Monday, October 29, 2007

Self-Pity and Just the Crappy End of a Statistic

In order to take the day of my D&E off, I had to get someone to cover a meeting for me, but no one had known I was pregnant, so no one knew what was going on, so I wasn't sure who to ask. A colleague (very pregnant, of course) had previously told me she was free during the time of the meeting, so I decided to tell her and ask for her help. She was incredibly supportive (far more so than I had ever expected -- thank you, M), was happy to cover the meeting, and mentioned that another colleague of ours (who it turned out I didn't know) had, sadly, been through a very similar experience a month earlier. She eventually put me in touch with her friend, C, and C and I have gotten together somewhat regularly ever since. Unlike P and I, C and her husband weren't trying but were planning to start trying soon when they found out she was pregnant. She was a couple of weeks less far along than I was when she learned her baby's heart had stopped beating. But she also learned from her final ultrasound that there was something "abnormal" about the shape of her uterus. She has since undergone another ultrasound and an HSG. The former revealed that the bicornuate shape they observed initially was relatively mild, which was good news; the latter revealed a 2 cm septum, which was not. Two centimeters didn't seem like a lot when I held it up in the air, but then she had me hold it against my abdomen, and it seemed quite a bit bigger. The specialist told her she would need surgery or was almost certain to miscarry again; her OB told her that surgery could be risky and that she should think about whether she was willing to accept the risk that a mistake or complication could compromise her ability to carry a child at all before deciding on surgery. She and her husband have decided to try again before surgery and accept the risk that she is likely to miscarry again. The odds are relatively high. And that's if she can get pregnant again, which the specialist said was a big if.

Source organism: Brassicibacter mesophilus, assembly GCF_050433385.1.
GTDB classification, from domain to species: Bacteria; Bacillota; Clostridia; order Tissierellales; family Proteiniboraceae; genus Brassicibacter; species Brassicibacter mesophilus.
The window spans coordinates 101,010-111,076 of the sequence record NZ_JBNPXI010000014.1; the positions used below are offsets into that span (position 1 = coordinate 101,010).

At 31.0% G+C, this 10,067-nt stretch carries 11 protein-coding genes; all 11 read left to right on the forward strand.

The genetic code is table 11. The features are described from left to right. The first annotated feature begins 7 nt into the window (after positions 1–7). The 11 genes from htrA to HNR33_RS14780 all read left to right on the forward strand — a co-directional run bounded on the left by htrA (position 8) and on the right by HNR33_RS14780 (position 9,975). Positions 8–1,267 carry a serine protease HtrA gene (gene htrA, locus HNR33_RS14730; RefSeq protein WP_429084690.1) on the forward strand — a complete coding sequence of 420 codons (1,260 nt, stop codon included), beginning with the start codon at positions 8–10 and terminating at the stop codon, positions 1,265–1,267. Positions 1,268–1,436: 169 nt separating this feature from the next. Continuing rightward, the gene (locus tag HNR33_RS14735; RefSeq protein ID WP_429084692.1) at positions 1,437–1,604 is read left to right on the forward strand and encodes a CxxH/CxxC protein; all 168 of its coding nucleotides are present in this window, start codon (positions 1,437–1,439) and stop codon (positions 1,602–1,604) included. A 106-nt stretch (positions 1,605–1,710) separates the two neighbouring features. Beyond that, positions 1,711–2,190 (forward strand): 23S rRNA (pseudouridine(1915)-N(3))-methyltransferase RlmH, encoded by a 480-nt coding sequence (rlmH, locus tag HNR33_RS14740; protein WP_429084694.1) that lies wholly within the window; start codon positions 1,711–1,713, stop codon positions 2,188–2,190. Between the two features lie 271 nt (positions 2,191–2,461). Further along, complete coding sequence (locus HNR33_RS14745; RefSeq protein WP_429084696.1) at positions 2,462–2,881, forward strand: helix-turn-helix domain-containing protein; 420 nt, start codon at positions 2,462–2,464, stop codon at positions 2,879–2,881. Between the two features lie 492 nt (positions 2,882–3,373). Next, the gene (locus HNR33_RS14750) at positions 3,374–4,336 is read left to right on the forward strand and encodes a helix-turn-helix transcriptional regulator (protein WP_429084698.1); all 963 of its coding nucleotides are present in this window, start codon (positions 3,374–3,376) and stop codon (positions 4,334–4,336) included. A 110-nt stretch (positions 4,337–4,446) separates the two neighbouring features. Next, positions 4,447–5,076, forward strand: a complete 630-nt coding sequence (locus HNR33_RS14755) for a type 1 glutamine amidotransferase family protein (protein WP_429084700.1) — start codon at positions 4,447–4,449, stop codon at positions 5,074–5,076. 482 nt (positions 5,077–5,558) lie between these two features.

The night after my D&E, I learned that while I was having my dead baby suctioned out of me, my friend A was having an HSG performed, an HSG which showed that both her tubes were blocked. Completely. There was no possibility of reopening them. She would likely need to have them removed, then she and her husband would need to move on to IVF. For complicated reasons, even though we all live in Massachusetts, they can't get any insurance coverage for even a single IVF cycle until, at best, next summer, and even then it is uncertain. Until then, they have to wait (and save up). They have begun researching adoption. We didn't know they were trying, and they didn't know we were either, but we talk a lot about frustration and disappointment now. We also talk about the inability of our other friends to really "get it," even though the "it" is somewhat different for each of us.

And those are just two of the people I know IRL -- the two who I know are struggling. Thinking of them, and of the people I've "met" out here in blogland, I feel incredibly self-indulgent writing this blog and feel self-involved for feeling any self-pity. I talk to both of these friends a lot about baby-making-related issues and feel absolutely ridiculous feeling sorry for myself -- and especially for expressing it to them. I fear I have become one of those hideously insensitive people who knows better but insists on talking about their relatively inconsequential problems to those dealing with more. I know that one in five (or six, or eight, depending on who you ask) of known pregnancies ends in miscarriage. My doctor was of the opinion that there was no reason to believe ours was anything but us ending up on the crappy end of that statistic. We were able to conceive easily. As best we could determine without any testing, my parts all seem to be in working order, as do my husband's. We are hoping to start trying again next month -- I should be ovulating right around Thanksgiving. I could theoretically have a baby next August. But I am terrified of succeeding -- not only because I now know all too well that it could end the same way again, that there is no assurance that a positive pregnancy test will mean a baby nine months later, but because I will then have to pass my news on to my friends, people who I know would give anything to be pregnant themselves. I resent the hell out of pregnant people right now, whether I love them or not, and I know A and C do too -- we talk about it -- and I'm scared of being next.

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